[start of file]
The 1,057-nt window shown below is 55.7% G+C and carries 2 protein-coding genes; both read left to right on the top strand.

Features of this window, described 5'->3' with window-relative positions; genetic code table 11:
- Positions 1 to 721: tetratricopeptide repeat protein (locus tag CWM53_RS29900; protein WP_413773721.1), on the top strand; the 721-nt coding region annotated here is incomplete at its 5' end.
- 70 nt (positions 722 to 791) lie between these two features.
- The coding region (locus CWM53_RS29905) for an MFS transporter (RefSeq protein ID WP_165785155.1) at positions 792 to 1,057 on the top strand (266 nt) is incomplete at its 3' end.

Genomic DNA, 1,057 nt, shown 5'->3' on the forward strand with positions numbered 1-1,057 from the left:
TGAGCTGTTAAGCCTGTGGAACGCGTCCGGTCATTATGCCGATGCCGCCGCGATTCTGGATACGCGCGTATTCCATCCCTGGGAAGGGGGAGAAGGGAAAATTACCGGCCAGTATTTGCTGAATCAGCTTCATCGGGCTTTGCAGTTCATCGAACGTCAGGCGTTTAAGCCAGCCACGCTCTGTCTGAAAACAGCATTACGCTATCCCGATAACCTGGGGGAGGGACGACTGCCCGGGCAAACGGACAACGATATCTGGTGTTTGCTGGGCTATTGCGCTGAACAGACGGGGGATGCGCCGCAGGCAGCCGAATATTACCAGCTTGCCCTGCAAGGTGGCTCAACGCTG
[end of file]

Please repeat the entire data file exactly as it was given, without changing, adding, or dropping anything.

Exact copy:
The 1,057-nt window shown below is 55.7% G+C and carries 2 protein-coding genes; both read left to right on the top strand.

Features of this window, described 5'->3' with window-relative positions; genetic code table 11:
- Positions 1 to 721: tetratricopeptide repeat protein (locus tag CWM53_RS29900; protein WP_413773721.1), on the top strand; the 721-nt coding region annotated here is incomplete at its 5' end.
- 70 nt (positions 722 to 791) lie between these two features.
- The coding region (locus CWM53_RS29905) for an MFS transporter (RefSeq protein ID WP_165785155.1) at positions 792 to 1,057 on the top strand (266 nt) is incomplete at its 3' end.

Genomic DNA, 1,057 nt, shown 5'->3' on the forward strand with positions numbered 1-1,057 from the left:
TGAGCTGTTAAGCCTGTGGAACGCGTCCGGTCATTATGCCGATGCCGCCGCGATTCTGGATACGCGCGTATTCCATCCCTGGGAAGGGGGAGAAGGGAAAATTACCGGCCAGTATTTGCTGAATCAGCTTCATCGGGCTTTGCAGTTCATCGAACGTCAGGCGTTTAAGCCAGCCACGCTCTGTCTGAAAACAGCATTACGCTATCCCGATAACCTGGGGGAGGGACGACTGCCCGGGCAAACGGACAACGATATCTGGTGTTTGCTGGGCTATTGCGCTGAACAGACGGGGGATGCGCCGCAGGCAGCCGAATATTACCAGCTTGCCCTGCAAGGTGGCTCAACGCTG